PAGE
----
How to Keep Your Outsourcing Provider Hungry for Your Application Development Business

More IT leaders are spreading their application development and maintenance work among several outsourcing vendors. Multisourcing, as the practice is called, increases competition, breadth of resources, availability and management overhead.

IT leaders are increasingly turning to multiple outsourcing vendors to obtain application development and maintenance services. They're finding that spreading their application development and maintenance work across, say, three vendors makes more sense than having a single provider perform all of the work.

Indeed, multisourcing, as the practice of using multiple vendors for one function is known, offers a number of benefits to the customer, says David Rutchik, partner with outsourcing consultancy Pace Harmon. For one, a portfolio approach to sourcing provides access to a wide, deep bench of resources that may not otherwise be available from a single provider. Moreover, it encourages competition among the vendors, which benefits the customer's bottom line. It also keeps the vendors honest and hungry for the customer's business.

"By avoiding minimum commitments of spend or services with any one vendor, each provider earns the business by providing ongoing, compelling value," Rutchik says. "This can be more important than any outsourcing contract provision."

Of course, using too many providers would spoil this outsourcing secret sauce: It would increase governance challenges and require the customer to smooth the ruffled feathers of vendors who might feel marginalized. That's why the typical multisourcing recipe includes ongoing relationships with a couple of Indian providers and one U.S.-based multinational supplier. The domestic provider can perform the work offshore or access a pool of U.S.-based resources if necessary, whether for customer comfort, ease of collaboration or security reasons, Rutchik explains. And with potential changes to the H-1B and L-1 visa programs looming, having an American provider in the mix may become even more important.

As for the two offshore providers, clients should opt for vendors of different sizes--one large firm and a Tier 2 or 3 vendor, advises Rutchik. The smaller provider should keep pricing competitive, may offer specialization in certain verticals, and offer more individual focus and attention.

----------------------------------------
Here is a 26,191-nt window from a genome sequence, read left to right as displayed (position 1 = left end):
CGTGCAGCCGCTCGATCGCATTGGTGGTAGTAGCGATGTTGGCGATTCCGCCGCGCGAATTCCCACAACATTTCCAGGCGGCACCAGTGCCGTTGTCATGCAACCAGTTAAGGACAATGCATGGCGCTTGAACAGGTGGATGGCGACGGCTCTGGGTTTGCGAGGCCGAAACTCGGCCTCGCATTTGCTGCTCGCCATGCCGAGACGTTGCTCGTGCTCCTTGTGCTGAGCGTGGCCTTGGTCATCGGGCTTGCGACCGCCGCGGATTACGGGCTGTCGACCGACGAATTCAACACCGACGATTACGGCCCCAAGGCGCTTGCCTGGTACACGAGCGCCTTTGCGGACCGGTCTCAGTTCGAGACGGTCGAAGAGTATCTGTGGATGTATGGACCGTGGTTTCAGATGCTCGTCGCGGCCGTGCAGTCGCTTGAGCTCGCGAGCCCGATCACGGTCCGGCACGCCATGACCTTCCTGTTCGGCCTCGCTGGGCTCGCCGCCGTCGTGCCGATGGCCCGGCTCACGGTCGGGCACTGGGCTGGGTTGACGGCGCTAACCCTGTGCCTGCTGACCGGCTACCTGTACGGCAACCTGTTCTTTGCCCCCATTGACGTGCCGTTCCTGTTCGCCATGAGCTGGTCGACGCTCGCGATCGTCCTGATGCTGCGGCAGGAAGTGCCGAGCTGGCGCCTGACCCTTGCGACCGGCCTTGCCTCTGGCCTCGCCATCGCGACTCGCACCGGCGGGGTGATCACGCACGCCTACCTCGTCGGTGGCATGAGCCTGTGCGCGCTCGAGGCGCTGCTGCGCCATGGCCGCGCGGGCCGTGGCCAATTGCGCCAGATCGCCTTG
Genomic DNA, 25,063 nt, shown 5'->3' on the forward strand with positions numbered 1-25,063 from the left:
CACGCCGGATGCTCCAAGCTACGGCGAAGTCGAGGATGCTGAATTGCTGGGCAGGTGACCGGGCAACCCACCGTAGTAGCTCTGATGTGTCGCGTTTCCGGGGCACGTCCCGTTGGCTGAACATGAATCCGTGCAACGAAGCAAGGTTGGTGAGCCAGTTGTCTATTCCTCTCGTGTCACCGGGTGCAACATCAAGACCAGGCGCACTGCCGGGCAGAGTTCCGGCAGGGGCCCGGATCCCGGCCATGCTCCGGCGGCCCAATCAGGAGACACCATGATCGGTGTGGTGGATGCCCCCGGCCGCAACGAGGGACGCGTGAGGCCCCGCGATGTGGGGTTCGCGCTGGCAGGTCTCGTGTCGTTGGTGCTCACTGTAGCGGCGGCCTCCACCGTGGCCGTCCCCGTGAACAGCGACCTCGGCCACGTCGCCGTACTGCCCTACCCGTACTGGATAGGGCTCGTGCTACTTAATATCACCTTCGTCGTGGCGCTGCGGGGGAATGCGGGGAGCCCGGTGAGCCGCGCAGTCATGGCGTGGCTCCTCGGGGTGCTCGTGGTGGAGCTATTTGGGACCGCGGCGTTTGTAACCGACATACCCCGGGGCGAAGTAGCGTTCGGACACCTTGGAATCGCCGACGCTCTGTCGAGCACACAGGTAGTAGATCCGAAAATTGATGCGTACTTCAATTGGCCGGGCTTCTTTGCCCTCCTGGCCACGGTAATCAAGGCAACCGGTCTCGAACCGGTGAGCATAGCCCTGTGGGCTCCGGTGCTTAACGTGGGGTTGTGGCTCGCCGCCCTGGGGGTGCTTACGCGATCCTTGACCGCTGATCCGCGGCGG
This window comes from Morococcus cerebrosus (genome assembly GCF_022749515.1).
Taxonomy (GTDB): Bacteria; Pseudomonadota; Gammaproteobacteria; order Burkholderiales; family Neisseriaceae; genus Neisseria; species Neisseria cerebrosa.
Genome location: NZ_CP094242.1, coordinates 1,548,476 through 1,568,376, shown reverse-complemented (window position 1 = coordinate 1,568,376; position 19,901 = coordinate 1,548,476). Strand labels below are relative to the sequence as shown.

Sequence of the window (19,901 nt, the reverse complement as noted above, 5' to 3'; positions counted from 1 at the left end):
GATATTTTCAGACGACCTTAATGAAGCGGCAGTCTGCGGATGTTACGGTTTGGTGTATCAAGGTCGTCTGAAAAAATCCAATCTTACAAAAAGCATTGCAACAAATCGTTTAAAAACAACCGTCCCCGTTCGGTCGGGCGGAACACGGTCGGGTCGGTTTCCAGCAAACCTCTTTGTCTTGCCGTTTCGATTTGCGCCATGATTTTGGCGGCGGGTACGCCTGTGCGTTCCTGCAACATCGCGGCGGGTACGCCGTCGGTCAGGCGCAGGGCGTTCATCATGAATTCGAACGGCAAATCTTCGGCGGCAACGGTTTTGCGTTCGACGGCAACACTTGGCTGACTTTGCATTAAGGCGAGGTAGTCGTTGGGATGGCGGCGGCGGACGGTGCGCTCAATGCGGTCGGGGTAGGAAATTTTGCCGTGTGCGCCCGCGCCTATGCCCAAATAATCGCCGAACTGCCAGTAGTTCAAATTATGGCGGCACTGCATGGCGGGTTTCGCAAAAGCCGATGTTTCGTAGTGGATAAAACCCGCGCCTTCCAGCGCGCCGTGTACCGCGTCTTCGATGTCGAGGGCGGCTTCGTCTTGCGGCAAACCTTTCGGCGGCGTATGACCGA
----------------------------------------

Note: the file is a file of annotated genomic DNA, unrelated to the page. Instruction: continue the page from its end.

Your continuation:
The Mechanics of Multisourcing

Here's how a multi-sourcing agreement works. The client enters into agreements with the three providers upfront, establishing terms, service levels and pricing either for a specific project or projects in the future. However, these contracts should not guarantee future work to any provider.

Each time new development or maintenance needs arise, the client determines its requirements and issues a statement of work on which the vendors may bid. "As a best practice, a company should not award projects in a de facto manner," says Rutchik. "A competitive process ensures the right pricing, skill sets, et cetera are secured for the particular project.

Multisourcing requires more work upfront, admits Rutchik. And no one wants to put together statements of work for every little project. "However, the structure and attention on the front end—which does add incremental resources and effort from groups such as IT and sourcing—actually enables less overhead on the governance side because projects requirements are scoped and resourced more appropriately," Rutchik says.

Over time, the customer gets to know his group of select vendors—the quality of personnel, price points, risk, flexibility and quality—and can make better decisions about which provider is best equipped to perform each job.

The two-parts India-based provider, one-part U.S. supplier approach doesn't mean all the work is divided between the two countries alone. Some customers, hoping to mitigate political, currency or natural disaster risk in a specific location, will take advantage of support that the trio of providers can offer in other parts of the world. More often than not, however, the driver is something more concrete, such as the need for services to be performed in a certain time zone, available language skills or overall costs. Vietnam may be cheaper than India. Or the Latin American subsidiary can provide Spanish language skills.

"It is less about risk and more focused on support requirements," Rutchik says.

Copyright © 2009 IDG Communications, Inc.

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